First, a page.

Avoid the Kidde carbon monoxide alarm, wired model. I tried one and the only
way I could operate without it going off was to plug the Kidde into an
extension cord and wrap the extension cord several turns in a #31 mix choke. I
contacted Kidde and they said there is nothing they can do about it and sent me
another wired model, so I have two defunct detectors. I went to a HD and
bought two battery operated models and they run fine, they aren't very
expensive. We had the house re-sided last year and a building code requires
monoxide alarms when new siding is installed.
Buy a battery operated detector and they should be fine, the batteries last
quite a long time.
On 09, Jul 2014, at 22:25, Kelly Johnson <firstname.lastname@example.org> wrote:
> I would also be interested to hear about others' experience with hardwired
> smoke/fire/CO2 detectors. Building codes now require new construction to
> have hardwired/interconnected smoke detectors. I read lots of horror
> stories about hardwired smoke detectors on the web. All of the ionization
> type smoke detectors and CO2 detectors in my house have no RFI/EMI
> problems, but both of the photoelectric fire detectors chirp when I run
> QRO. I have to pull out the battery when I run QRO. That wouldn't be so
> easy with a hardwired detector, so I'd like to know how to avoid problems.
> Will ferrite beads on the leads be sufficient? Are there brands that are
> known to be less problematic?
> On Mon, Jul 7, 2014 at 10:20 PM, Kelly Johnson <email@example.com> wrote:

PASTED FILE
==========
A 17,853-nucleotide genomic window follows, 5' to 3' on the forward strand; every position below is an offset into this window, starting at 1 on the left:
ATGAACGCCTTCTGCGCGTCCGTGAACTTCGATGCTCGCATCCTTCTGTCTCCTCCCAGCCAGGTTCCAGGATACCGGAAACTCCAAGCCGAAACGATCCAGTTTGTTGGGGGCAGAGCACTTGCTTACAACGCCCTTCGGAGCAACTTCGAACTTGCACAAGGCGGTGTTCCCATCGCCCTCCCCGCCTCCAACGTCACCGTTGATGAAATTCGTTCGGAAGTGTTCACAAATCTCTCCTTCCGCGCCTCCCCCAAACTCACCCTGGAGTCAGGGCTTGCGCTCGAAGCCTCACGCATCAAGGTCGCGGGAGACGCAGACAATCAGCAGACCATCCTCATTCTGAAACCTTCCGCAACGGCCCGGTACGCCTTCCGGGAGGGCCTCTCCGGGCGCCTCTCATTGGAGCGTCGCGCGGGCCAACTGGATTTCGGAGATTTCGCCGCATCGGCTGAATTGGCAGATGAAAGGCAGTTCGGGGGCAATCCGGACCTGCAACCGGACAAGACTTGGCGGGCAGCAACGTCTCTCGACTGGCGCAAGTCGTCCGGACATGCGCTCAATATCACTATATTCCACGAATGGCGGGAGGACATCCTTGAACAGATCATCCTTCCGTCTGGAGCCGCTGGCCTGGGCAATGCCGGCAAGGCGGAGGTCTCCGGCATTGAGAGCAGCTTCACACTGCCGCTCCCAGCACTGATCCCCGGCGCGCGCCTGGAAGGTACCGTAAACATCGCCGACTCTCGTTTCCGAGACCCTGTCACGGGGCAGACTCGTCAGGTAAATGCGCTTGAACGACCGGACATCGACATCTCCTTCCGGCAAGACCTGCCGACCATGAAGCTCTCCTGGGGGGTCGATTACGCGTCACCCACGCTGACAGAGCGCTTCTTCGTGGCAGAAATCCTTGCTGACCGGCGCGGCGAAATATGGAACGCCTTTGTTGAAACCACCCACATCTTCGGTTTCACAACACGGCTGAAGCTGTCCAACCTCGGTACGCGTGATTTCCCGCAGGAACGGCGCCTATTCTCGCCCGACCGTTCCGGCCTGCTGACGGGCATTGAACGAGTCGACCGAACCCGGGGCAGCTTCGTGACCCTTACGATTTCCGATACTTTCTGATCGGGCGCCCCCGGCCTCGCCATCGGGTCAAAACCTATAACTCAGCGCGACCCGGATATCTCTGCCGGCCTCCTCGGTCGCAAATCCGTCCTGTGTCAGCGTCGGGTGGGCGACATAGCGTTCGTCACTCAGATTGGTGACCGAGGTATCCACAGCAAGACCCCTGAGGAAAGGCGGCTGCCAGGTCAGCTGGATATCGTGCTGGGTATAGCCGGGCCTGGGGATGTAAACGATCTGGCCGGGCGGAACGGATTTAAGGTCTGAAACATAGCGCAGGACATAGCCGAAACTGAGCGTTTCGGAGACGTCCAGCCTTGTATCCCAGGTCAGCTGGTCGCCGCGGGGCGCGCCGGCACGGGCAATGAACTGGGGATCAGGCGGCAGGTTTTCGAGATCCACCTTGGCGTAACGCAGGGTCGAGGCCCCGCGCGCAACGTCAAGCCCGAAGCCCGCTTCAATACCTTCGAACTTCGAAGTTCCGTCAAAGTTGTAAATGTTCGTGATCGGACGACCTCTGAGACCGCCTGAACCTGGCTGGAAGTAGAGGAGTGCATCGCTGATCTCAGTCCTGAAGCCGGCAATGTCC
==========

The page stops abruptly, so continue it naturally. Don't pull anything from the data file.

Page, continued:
>> I am looking for high efficiency lighting (CFL/LED) for a new kitchen, but
>> I don't want an increase in RFI as a result. Building codes now require at
>> least 50% of the wattage in the kitchen to be from high efficiency (ie.
>> non-incandescent) lighting. No, I don't want to install high efficiency
>> stuff and then replace it after the inspector leaves.
>> I read the Oct 2013 QST article on this topic and it basically suggests
>> that most name-brand LED lights with FCC approvals will probably be ok, but
>> it's a bit of a gamble. They suggest trying various brands, etc.
>> Since this is a brand new kitchen, I may have more options than just
>> looking for low-RFI bulbs. All of the electrical will be getting done from
>> scratch. Are there things others have done in their new construction to
>> use high efficiency lighting without an increase in RFI? I'm looking for
>> known solutions. I'm looking for people that have actually installed
>> things that work.
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